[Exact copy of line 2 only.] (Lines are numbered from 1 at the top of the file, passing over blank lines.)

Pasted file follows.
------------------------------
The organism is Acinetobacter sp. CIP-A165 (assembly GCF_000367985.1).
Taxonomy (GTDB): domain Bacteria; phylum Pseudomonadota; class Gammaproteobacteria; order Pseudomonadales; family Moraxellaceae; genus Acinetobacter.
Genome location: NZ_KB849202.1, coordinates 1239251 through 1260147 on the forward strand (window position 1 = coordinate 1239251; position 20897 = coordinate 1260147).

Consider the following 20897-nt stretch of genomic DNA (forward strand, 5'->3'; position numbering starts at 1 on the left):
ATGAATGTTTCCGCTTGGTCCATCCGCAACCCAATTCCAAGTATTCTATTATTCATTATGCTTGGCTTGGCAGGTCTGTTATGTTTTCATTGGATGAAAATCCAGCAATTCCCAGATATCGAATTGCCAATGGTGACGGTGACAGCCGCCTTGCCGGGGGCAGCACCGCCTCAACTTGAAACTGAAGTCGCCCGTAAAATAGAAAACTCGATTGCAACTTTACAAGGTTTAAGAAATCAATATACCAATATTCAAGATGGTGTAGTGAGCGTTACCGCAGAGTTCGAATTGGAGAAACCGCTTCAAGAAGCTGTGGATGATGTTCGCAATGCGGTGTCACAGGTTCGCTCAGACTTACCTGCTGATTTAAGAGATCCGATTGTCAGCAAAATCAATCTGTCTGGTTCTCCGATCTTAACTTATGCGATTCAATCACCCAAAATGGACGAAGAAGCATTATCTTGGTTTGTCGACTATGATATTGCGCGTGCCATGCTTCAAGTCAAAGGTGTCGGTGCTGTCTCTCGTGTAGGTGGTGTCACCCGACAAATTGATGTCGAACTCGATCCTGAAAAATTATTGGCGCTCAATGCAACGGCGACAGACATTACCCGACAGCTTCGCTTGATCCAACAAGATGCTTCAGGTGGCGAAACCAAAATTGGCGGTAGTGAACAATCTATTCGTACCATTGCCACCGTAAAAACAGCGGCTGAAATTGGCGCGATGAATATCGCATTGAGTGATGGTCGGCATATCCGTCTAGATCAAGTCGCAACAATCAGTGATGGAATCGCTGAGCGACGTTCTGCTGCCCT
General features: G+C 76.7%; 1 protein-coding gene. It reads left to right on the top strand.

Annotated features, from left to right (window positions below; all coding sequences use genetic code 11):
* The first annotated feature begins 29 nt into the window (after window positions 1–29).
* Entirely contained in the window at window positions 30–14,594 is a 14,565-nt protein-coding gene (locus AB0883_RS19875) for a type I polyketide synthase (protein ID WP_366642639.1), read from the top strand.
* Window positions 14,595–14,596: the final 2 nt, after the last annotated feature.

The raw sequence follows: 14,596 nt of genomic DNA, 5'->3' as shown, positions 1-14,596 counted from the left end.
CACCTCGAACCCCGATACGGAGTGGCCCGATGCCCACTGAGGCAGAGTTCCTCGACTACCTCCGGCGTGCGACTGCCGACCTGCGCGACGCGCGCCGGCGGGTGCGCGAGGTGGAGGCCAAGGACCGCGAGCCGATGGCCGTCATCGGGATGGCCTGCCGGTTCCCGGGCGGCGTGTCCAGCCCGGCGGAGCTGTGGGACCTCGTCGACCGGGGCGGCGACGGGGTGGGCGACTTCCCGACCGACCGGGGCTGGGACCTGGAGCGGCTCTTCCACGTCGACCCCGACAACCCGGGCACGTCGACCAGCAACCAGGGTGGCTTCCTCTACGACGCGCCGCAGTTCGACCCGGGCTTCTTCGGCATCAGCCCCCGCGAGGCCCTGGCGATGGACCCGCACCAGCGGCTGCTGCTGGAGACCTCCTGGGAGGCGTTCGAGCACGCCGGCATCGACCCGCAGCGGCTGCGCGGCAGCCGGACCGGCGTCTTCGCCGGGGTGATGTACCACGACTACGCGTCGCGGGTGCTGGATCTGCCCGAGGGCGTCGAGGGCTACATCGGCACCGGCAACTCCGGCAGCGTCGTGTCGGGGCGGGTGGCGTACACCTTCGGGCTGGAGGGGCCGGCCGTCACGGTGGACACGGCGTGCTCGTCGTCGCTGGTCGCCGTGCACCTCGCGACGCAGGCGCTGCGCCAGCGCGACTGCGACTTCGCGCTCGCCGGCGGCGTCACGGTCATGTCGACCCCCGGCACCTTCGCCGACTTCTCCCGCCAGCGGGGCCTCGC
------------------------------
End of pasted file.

Taxonomy (GTDB): domain Bacteria; phylum Pseudomonadota; class Gammaproteobacteria; order Pseudomonadales; family Moraxellaceae; genus Acinetobacter.